Don’t fear this “dragon!” Discover the outstanding health benefits of dragon fruit

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benefits-of-dragonfruit(NaturalHealth365)  There’s no denying it – the appearance of dragon fruit can be a little off-putting.  This unusual-looking fruit is sheathed in thick, reptilian-looking scales tinged with a fiery-looking pinkish-red.  Never fear, though.  Like the artichoke – which it somewhat resembles – the dragon fruit is hiding a delicious taste under its armored skin.

Scientists report that dragon fruit has health benefits to spare.  In a new review published in Natural Product Reports, researchers credited antioxidants in dragon fruit with neuroprotective and cardioprotective properties.  The possible benefits of dragon fruit include promoting the health of the heart and brain.  So let’s see exactly why some nutritionists are hailing dragon fruit as a new “super-fruit.”

Benefits of dragon fruit include supporting a healthy heart and circulatory system

When it comes to supporting a healthy heart, dragon fruit is the “real deal.”

A mere 100 grams (about 3.5 ounces) of dragon fruit provides 10 percent of the recommended dietary allowance for magnesium, a mineral that can help promote healthy blood pressure.  In addition, with a substantial seven grams of fiber per cup, dragon fruit may also help with weight control.  And, when it comes to iron – a mineral needed to transport oxygen in the blood – dragon fruit offers a “twofer.”  Not only does it contribute healthy amounts of iron, but it contains vitamin C, which helps with absorption.

Finally, dragon fruit is rich in lycopene, which Cleveland Clinic says may reduce harmful LDL cholesterol while increasing desirable HDL.  In a 2018 review titled “Lycopene and Vascular Health,” published in Frontiers in Pharmacology, scientists reported that lycopene could help keep arteries flexible, promoting cardiovascular health.  (Pro tip: no need to avoid the tiny, edible black seeds in dragon fruit, which offer up heart-healthy omega-3 fatty acids).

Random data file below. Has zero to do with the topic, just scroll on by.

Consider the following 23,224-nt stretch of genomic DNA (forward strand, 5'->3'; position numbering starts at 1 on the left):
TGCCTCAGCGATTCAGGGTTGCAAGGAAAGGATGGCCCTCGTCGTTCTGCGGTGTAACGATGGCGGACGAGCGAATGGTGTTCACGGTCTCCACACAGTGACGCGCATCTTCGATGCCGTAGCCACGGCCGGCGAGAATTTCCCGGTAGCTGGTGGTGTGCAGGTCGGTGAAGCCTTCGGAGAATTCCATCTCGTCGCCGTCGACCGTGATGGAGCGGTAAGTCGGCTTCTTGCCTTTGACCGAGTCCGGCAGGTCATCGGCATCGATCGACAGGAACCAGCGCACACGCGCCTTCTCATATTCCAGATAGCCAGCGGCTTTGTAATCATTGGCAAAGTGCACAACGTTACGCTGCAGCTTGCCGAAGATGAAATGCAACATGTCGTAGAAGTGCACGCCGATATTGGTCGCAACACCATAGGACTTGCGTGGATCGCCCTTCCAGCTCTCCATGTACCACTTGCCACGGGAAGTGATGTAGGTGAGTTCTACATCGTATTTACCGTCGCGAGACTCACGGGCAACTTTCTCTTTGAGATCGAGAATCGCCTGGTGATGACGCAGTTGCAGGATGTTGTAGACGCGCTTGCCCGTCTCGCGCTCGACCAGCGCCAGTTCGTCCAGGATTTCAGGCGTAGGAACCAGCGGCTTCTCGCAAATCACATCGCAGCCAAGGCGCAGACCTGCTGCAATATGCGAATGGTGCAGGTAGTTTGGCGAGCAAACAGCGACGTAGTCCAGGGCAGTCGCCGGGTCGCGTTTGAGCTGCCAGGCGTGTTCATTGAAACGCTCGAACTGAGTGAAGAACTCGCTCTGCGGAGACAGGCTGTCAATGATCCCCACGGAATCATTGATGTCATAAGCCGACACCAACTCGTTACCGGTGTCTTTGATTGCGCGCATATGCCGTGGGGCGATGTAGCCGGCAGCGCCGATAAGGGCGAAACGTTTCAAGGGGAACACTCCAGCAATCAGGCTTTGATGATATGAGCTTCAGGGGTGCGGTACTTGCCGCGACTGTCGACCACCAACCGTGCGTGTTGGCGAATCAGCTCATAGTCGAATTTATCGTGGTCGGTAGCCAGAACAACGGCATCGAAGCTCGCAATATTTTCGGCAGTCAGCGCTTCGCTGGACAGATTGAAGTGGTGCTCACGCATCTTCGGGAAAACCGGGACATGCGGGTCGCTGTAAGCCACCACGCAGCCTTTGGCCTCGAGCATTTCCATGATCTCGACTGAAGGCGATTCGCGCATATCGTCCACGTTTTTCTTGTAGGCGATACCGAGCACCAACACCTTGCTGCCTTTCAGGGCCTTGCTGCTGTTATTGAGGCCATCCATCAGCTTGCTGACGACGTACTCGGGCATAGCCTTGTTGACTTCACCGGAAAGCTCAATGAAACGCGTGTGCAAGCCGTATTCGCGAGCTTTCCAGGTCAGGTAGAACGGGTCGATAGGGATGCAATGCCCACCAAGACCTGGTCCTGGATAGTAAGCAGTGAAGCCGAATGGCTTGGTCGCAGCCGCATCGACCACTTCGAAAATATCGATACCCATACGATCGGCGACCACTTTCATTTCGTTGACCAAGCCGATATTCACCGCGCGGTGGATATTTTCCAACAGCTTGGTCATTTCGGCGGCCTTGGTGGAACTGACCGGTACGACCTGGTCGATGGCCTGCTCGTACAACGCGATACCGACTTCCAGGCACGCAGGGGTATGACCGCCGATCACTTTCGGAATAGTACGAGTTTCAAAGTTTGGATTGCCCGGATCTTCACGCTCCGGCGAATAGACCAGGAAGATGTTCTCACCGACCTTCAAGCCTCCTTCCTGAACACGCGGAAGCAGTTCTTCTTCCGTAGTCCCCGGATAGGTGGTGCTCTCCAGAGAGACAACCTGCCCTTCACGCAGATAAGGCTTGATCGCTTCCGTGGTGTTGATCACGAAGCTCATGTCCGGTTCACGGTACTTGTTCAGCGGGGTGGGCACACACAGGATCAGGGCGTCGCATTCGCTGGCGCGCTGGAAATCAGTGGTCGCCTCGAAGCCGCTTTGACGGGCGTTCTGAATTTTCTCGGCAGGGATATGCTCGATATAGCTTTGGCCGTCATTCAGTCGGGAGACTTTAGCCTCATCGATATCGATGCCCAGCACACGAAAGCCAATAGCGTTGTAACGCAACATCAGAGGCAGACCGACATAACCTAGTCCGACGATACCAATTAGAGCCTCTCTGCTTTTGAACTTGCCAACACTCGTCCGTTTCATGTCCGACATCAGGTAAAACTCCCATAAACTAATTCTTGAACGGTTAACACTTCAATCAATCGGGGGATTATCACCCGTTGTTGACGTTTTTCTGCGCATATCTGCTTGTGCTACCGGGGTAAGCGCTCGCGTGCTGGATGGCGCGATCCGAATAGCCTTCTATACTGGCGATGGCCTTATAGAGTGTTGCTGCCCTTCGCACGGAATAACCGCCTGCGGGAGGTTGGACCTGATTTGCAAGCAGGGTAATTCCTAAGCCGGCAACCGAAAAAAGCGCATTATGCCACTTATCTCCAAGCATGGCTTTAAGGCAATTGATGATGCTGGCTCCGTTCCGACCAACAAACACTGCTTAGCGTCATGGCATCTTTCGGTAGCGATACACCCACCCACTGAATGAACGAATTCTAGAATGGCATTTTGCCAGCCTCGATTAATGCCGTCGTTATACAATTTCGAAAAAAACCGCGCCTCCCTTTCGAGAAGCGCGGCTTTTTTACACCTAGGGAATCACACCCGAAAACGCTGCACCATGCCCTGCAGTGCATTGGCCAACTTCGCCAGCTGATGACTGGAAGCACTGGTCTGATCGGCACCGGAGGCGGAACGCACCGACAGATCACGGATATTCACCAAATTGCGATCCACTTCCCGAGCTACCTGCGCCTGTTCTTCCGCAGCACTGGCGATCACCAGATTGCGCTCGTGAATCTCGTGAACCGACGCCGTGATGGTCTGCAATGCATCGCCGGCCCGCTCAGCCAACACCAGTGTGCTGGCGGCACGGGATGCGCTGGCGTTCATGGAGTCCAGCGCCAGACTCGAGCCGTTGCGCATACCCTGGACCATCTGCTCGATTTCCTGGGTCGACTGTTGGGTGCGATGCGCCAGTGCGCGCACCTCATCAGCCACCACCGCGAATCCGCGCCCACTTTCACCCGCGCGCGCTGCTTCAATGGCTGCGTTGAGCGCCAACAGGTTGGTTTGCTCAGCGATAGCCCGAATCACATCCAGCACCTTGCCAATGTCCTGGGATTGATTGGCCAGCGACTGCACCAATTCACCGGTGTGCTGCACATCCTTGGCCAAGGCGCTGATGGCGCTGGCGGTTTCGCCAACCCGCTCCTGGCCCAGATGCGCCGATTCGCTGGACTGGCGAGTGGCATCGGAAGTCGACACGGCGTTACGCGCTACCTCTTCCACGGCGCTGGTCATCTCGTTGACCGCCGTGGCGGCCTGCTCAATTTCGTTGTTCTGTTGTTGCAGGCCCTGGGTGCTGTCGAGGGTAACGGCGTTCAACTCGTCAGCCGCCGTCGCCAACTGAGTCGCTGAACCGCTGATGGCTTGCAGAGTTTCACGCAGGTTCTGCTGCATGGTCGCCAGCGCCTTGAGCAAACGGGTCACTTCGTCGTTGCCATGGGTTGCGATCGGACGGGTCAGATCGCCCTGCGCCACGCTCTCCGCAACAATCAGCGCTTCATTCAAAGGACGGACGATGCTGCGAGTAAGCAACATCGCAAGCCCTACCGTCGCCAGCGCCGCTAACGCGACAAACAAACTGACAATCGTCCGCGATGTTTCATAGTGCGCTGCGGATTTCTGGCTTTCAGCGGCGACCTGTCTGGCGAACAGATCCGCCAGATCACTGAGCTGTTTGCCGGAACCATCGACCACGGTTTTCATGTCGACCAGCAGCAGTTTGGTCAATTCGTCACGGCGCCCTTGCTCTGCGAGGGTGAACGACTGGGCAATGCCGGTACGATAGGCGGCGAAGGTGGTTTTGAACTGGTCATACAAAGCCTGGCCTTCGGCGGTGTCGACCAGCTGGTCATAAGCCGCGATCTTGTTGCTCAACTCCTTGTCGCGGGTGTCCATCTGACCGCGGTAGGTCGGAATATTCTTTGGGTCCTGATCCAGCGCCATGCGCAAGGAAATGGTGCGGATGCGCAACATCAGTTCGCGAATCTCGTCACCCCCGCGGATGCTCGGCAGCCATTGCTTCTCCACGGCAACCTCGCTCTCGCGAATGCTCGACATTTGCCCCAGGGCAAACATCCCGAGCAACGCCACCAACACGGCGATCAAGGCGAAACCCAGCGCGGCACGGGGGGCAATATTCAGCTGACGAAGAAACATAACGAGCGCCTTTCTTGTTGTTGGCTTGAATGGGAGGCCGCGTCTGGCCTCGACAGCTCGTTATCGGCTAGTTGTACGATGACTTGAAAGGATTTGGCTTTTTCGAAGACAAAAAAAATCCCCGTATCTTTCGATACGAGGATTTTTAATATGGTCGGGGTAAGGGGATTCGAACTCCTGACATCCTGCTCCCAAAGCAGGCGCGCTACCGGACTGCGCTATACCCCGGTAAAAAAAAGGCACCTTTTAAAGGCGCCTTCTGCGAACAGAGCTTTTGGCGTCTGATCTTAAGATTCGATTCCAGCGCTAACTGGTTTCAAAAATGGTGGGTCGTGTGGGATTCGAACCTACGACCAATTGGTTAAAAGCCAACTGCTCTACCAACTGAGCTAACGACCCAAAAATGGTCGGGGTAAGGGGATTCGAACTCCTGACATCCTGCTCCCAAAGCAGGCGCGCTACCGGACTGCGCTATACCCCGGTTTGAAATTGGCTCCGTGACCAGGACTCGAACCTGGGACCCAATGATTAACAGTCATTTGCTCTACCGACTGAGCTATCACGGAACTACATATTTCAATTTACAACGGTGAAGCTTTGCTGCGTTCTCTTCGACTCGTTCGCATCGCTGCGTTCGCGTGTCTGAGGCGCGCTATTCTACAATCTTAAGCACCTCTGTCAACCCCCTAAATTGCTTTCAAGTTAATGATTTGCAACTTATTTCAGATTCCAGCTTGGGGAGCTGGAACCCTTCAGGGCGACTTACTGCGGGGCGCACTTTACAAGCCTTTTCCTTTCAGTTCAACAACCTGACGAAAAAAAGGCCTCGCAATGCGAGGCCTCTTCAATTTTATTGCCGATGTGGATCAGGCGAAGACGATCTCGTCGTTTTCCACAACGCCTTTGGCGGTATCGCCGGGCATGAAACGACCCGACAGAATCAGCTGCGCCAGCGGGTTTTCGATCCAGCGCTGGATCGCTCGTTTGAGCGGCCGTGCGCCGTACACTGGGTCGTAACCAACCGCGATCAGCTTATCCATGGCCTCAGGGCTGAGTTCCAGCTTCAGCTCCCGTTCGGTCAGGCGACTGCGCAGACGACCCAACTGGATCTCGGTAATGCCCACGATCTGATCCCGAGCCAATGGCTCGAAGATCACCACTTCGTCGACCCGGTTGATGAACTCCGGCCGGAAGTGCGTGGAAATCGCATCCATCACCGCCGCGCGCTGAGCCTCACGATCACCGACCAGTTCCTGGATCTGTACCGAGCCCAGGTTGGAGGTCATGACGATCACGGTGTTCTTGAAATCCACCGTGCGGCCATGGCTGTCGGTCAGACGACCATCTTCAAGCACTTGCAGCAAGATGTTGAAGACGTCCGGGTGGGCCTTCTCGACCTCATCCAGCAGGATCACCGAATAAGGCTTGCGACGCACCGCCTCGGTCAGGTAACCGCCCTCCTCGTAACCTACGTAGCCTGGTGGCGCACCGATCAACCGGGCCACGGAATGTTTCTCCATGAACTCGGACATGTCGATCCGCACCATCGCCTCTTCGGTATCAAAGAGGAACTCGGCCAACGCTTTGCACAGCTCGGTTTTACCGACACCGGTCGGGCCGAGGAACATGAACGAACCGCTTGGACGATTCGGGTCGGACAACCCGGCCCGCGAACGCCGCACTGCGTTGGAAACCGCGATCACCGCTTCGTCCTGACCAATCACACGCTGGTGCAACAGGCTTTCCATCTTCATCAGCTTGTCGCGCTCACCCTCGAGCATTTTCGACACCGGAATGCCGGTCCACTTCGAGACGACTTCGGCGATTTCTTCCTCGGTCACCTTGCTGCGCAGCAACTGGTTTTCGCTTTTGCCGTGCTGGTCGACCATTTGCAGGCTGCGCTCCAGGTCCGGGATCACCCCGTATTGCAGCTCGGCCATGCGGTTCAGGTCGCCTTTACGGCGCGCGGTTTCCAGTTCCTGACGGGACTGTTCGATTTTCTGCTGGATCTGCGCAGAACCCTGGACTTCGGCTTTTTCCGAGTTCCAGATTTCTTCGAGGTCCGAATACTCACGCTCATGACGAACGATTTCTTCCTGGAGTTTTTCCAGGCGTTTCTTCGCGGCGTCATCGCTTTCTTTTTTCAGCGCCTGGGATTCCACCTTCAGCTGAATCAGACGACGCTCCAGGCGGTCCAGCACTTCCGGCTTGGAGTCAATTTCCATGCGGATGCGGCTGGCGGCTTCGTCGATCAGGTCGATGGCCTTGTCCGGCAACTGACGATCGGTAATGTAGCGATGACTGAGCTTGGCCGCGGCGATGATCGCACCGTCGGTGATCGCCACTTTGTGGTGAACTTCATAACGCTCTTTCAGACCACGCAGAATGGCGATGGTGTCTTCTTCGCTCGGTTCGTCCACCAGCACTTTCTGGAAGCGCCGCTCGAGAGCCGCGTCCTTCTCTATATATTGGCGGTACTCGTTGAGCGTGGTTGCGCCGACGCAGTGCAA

Benefits of dragon fruit may include improved cognition

The real key to dragon fruit’s health benefits may be its high level of antioxidant compounds, which scavenge harmful free radicals that can cause oxidative stress to tissues and cells.  Dragon fruit is rich in a mighty group of antioxidant, anti-inflammatory plant pigments known as betacyanins.  (In fact, a type of betacyanin called betalin helps to give super-healthy beets their antioxidant “kick.”)

In addition, when scientists compared the antioxidant activity of betacyanins to other natural “good guy” compounds such as catechins (found in green tea) and beta-carotene (found in carrots), they discovered that betacyanins had the strongest effect.  The authors of the NPR review reported that betacyanins improve cognitive function, so dragon fruit could be an excellent food to snack on if you are looking to sharpen your mental focus and clarity.

Dragon fruit may even help brighten mood

In addition, dragon fruit contains prebiotic fiber, which provides fuel for beneficial bacteria in the gut microbiome, or community of bacteria in the gastrointestinal tract.  The all-important gut microbiome is strongly linked with the health of the immune system and also influences mood and cognition.

Therefore, eating foods such as dragon fruit that encourage a balanced microbiome may help support a calmer, brighter mood.

Enjoy the benefits of dragon fruit chilled or grilled

Given its spiny appearance, it’s not surprising that dragon fruit grows on a cactus – specifically, the Hylocereus cactus, or “Honolulu queen.”  Also known as pitaya and strawberry pear, dragon fruit features a crunchy texture and a taste reminiscent of tangy oranges and sweet pears.

Dragon fruits are available in several varieties, including the Guyute (which has pink skin and white flesh), the Red Jaina (red skin and flesh), and the “American Beauty” (with purple flesh.)  Yellow dragon fruit, with yellow skin and white pulp, is the sweetest type but is not as commonly available.

Dragon fruit should be firm to the touch but should “give” slightly when squeezed.  Easy-to-prepare dragon fruit may be sliced in half (discard the scaly, inedible skin) and then eaten with a spoon.  Or, slice peeled dragon fruit and enjoy it in fruit salads with other tropical delights such as kiwi fruit, pineapples, mangoes, and starfruit.

You can also stir dragon fruit into yogurt, use it to top oatmeal or blend it into your favorite smoothie or juice.  If you really want to get creative with dragon fruit, you can grill it with a dash of chili pepper or paprika.  Or, add a bit of honey and then freeze for a dragon fruit popsicle.

While admittedly “scary-looking,” dragon fruit is actually a non-scary – and refreshing – addition to your healthy diet.

Sources for this article include:

Healthline.com
Food.ndtv.com
ClevelandClinic.org
NIH.gov


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